This web page describes the rules according to which written tests (that would ordinarily take place in a controlled environment) may be conducted during the period where the university is closed due to the corona pandemic. It is up to the program whether they want to implement these special rules for remote assessment. When they do so, the examination committees cooperate along these lines
The primary concern in conducting a written test online is its sensitivity to cheating - where by cheating we mean the use of any unauthorised source, especially including input from other people (students or otherwise). A test is meant to measure the degree to which you as a student have mastered the learning goals; cheating is considered unethical under all circumstances, as it subverts the means we have to ensure that you have earned the diploma you will eventually receive.
It is clear that outside the usual controlled environment of a UT-based test room, the available means for detection and prevention of cheating are much reduced. For that reason, in the current circumstances, we have to revert to other means. In some cases, it will be possible to test via other, less sensitive methods than through a written exam. However, where that is not possible, we have chosen to opt for trust as a guiding principle. This means that we, as a university, trust you to behave in an ethical fashion.
There are alternatives, which we have not opted for. We could have chosen to defer all tests until that time where we can all be back at the university; or we could do our utmost to implement rigid procedures and technical measures that make it harder for you to cheat. However, we consider the negative side effects of those alternatives to be overwhelmingly strong. Hence our decision to go for the high road, so to speak.
The upshot of the above is that we choose not to place all our trust into technology to try and detect or prevent all forms of cheating. Instead, we place our trust in you, our students.
However, trust does not come for free. To earn it, we will ask you to pledge yourself not to cheat. Every written online test will contain one question in which the only required answer is to write down or confirm that pledge. Not answering that question will mean that the test result will not be used for your final grade.
Trust also has its flip side. If you pledge yourself and subsequently break that pledge, we will treat that as a serious offense. It is a violation of trust, which can lead to consequences that are among the most severe that the Examination Board can impose.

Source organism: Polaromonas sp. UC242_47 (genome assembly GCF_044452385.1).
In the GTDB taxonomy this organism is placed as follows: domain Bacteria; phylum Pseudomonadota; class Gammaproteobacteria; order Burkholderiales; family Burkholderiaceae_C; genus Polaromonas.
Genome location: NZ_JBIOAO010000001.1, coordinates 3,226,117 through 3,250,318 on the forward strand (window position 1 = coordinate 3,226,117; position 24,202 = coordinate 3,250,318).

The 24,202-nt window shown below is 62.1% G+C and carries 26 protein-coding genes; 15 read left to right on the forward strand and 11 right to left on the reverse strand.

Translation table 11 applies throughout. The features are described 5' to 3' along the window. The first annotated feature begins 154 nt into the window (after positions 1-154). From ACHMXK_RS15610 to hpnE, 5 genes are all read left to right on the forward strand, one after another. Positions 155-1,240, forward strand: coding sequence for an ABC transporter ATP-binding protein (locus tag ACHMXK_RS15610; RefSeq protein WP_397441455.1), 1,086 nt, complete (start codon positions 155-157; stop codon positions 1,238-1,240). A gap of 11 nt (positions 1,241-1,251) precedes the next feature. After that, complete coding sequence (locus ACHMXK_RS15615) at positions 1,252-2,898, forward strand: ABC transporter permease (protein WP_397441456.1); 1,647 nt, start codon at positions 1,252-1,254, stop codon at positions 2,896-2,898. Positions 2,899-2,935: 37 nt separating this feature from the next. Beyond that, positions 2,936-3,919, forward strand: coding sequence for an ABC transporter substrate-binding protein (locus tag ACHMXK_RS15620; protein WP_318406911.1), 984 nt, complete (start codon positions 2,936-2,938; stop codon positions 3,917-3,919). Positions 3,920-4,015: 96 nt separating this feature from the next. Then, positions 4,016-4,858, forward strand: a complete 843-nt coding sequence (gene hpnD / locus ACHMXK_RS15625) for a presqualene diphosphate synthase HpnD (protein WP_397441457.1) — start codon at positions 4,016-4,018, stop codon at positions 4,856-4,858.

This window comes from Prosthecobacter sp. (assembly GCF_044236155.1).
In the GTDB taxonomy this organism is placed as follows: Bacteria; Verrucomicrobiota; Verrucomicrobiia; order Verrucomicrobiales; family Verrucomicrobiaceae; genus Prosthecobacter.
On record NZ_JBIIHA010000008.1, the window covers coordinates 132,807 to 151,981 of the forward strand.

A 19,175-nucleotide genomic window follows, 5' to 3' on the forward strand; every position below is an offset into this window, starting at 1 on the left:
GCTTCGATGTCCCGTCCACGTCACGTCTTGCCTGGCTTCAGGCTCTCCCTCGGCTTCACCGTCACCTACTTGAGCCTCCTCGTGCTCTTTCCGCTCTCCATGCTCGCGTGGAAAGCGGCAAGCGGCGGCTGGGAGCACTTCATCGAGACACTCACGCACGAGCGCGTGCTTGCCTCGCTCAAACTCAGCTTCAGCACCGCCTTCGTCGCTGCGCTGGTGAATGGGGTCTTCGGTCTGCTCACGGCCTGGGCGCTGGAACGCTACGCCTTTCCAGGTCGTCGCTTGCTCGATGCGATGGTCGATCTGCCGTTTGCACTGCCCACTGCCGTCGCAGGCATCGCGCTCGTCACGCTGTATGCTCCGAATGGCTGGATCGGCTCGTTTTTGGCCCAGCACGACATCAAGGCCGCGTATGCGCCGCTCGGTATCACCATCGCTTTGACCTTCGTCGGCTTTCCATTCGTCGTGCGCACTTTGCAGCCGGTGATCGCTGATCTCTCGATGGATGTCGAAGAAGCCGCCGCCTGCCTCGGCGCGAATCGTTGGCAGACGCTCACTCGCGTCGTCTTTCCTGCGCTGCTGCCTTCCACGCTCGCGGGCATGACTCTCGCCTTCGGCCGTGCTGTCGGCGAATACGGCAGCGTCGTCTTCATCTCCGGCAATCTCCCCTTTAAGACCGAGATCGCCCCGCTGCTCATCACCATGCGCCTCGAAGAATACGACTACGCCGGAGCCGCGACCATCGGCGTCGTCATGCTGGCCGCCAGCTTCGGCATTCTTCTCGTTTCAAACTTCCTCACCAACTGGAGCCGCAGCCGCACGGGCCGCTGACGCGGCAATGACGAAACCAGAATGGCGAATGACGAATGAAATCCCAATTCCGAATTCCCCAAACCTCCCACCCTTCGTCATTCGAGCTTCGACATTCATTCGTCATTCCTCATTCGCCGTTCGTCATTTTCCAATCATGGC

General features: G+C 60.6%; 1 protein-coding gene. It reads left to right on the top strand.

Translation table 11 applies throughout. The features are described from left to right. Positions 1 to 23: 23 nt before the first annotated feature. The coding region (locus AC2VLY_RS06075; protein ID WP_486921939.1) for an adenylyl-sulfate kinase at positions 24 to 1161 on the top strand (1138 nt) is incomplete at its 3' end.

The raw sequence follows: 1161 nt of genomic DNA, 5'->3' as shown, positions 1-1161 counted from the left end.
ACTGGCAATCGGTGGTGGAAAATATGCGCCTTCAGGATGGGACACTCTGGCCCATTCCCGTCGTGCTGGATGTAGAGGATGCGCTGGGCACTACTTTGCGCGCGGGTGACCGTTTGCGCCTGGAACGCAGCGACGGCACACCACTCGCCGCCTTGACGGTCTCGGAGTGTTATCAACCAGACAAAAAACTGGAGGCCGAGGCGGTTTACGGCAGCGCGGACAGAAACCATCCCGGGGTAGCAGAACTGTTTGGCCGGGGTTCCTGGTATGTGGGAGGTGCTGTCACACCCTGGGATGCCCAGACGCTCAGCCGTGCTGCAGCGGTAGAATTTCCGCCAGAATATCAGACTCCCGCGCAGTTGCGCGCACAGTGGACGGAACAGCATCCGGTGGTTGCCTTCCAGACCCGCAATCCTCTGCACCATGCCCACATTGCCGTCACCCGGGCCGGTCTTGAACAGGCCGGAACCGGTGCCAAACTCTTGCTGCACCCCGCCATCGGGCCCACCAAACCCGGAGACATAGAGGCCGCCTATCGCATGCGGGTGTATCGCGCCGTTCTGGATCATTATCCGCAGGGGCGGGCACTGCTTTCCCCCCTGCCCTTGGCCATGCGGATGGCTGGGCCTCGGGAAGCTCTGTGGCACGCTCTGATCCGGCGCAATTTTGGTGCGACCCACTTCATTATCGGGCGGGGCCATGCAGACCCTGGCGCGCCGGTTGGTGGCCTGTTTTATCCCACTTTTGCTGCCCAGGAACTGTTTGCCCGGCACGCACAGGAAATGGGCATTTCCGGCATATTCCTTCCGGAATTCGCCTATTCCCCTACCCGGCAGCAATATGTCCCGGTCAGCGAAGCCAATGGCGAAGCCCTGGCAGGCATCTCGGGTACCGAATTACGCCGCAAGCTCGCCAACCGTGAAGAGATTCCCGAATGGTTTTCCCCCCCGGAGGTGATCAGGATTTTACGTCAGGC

Another measure we will impose, in deviation of the ordinary rules, is that the grades obtained from a test will not automatically be the officially registered, definite grades. Instead, the grades first enter an intermediate stage of “crowned grades”, before becoming “definite grades”. The transition from a crowned grade to a definite grade requires the decision of the examiner of the course, based on whether the outcome is deemed reliable enough.
The examiner may refrain from turning a crowned grade into a definite grade either on an individual basis or collectively, for the entire test. If a crowned grade is not made definite, this means that the test has (with hindsight) served a formative purpose only: you will have learned a lot by studying, and even more by doing the test and getting feedback, but you will not yet receive a definite grade.
As a means of determining the reliability, for every test the examiner has the option to ask for an oral follow-up of a selection of students, either immediately after the test or after its initial assessment (when the crowned grades have been established). At this occasion, you may be asked to elaborate on or explain your answers. Typically, it will not be possible for all students to be examined in this fashion; however, the students thus selected do not have the option to refuse.
Being selected for an oral follow-up is not a sign of disqualification or distrust: it is part of the system we have decided to set up: it is essential to be able to declare that the test result is valid. The expected outcome is that your grade is confirmed and can be made definite. However, if the oral follow-up shows that you cannot explain your own answers, this may lead to the suspicion of cheating, and at the very least you will not receive a definite grade.
The oral follow-up can never change the grade: it engenders a two-way decision, to either confirm or invalidate the grade that has resulted from the original test.
The current situation calls for unusual measures. We believe our chosen system, described above, to be the best response under the circumstances. It is clear that some of it goes against the standard regulations (in the EER) surrounding testing; instead, emergency regulations are imposed. Moreover, the Examination Boards have given their consent to this way of working.
As a university, we are dedicated to upholding the quality of our education. That means also upholding the quality of our testing, as without the second, the first falls flat. The policy outlined in this document is the outcome of that dedication. It requires extra effort from both the teachers and from you, the students. With that extra effort, and a call on your collaboration, we are convinced that we will manage to come through these exceptional times as best we can.